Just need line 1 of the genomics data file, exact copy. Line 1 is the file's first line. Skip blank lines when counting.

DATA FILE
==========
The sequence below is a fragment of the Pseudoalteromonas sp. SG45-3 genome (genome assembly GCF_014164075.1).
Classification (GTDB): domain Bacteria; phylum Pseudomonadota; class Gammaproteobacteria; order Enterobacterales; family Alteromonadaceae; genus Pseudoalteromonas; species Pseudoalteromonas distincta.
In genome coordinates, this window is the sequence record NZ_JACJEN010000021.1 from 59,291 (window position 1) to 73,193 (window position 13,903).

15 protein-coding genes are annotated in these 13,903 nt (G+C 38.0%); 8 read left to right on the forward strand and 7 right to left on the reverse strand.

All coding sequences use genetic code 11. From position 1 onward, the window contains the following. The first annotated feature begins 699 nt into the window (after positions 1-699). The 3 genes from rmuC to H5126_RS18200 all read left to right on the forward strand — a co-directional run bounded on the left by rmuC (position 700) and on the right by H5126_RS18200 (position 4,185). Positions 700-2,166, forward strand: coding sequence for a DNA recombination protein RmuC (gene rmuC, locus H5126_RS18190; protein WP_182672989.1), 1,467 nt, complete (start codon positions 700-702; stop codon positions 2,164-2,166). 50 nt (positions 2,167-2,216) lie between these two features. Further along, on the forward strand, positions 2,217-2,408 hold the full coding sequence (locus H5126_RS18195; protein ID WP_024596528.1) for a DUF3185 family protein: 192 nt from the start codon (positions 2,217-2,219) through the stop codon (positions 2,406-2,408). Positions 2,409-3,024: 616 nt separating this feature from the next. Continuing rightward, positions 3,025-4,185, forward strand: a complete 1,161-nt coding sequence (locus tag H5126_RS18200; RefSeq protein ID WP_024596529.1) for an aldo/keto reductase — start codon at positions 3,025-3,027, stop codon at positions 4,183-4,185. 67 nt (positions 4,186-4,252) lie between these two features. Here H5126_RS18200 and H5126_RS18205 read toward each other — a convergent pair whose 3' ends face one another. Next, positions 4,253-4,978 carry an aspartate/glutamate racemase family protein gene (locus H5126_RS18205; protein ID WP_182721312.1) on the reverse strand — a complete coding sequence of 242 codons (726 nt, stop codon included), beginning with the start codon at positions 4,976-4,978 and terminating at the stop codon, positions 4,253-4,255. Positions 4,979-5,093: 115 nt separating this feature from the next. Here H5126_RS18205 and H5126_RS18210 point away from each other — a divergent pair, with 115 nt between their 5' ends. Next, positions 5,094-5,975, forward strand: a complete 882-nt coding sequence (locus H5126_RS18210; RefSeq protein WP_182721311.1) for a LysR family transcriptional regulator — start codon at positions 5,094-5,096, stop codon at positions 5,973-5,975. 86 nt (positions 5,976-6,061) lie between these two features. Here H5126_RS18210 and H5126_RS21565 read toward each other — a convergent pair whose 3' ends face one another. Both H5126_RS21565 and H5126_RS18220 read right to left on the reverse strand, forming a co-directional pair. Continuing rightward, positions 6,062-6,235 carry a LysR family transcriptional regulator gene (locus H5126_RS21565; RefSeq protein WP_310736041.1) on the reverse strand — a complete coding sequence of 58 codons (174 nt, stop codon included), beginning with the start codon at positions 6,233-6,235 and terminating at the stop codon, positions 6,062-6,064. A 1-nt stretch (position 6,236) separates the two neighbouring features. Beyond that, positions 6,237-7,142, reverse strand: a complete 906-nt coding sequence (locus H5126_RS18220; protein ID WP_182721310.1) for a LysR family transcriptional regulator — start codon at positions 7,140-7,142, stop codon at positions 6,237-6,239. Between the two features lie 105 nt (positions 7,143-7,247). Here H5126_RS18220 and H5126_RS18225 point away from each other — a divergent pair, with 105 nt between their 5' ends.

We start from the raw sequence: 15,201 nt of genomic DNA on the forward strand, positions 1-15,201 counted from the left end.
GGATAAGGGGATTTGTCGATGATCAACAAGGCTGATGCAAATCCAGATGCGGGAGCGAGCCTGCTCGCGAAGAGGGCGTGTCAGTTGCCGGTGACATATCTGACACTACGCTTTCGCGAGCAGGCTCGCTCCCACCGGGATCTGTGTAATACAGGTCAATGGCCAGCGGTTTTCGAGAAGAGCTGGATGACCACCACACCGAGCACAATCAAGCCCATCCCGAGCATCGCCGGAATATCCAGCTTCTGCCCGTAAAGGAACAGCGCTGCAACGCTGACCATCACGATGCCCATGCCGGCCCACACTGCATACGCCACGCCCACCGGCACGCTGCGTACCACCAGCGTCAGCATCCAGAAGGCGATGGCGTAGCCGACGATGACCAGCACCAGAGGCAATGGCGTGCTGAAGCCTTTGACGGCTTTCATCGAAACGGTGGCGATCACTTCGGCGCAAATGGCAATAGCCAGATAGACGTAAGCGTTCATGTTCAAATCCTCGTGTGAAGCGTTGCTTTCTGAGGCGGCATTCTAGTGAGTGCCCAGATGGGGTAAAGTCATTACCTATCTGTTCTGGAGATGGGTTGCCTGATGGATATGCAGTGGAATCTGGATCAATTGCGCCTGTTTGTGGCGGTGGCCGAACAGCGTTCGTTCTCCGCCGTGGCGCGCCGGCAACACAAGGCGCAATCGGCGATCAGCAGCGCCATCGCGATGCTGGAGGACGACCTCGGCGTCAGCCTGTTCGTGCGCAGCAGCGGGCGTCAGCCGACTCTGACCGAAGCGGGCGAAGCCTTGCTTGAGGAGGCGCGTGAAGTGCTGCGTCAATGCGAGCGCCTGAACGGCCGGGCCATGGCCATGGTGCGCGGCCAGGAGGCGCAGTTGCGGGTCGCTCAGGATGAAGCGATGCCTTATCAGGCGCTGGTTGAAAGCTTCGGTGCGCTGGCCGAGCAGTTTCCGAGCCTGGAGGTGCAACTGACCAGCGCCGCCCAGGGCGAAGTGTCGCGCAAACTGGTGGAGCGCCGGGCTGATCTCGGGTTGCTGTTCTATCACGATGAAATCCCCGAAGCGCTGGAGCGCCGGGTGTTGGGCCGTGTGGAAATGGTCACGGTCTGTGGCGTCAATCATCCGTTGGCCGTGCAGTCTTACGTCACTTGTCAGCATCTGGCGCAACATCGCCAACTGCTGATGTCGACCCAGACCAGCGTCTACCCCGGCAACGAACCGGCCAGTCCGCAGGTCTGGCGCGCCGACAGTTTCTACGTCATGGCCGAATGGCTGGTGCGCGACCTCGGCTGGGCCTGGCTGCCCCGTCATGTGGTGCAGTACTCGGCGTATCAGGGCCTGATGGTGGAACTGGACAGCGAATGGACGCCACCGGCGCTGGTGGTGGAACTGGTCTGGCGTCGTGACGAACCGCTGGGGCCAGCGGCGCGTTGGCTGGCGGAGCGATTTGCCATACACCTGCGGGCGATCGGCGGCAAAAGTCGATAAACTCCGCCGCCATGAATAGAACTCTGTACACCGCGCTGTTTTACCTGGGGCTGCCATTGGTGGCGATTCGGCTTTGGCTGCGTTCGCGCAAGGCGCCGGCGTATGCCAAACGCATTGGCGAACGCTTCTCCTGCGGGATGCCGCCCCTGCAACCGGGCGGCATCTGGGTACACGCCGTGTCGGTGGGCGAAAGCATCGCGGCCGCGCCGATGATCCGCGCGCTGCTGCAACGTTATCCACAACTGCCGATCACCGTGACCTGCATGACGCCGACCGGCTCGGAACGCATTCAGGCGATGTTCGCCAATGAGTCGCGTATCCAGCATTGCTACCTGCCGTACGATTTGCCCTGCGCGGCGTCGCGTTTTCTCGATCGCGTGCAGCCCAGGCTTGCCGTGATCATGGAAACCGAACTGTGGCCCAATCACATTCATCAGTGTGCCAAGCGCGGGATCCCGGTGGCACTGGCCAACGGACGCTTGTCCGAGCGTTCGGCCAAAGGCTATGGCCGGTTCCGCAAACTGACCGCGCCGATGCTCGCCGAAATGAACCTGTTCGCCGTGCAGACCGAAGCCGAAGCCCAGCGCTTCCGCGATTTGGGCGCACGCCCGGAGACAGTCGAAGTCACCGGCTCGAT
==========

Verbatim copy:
The sequence below is a fragment of the Pseudoalteromonas sp. SG45-3 genome (genome assembly GCF_014164075.1).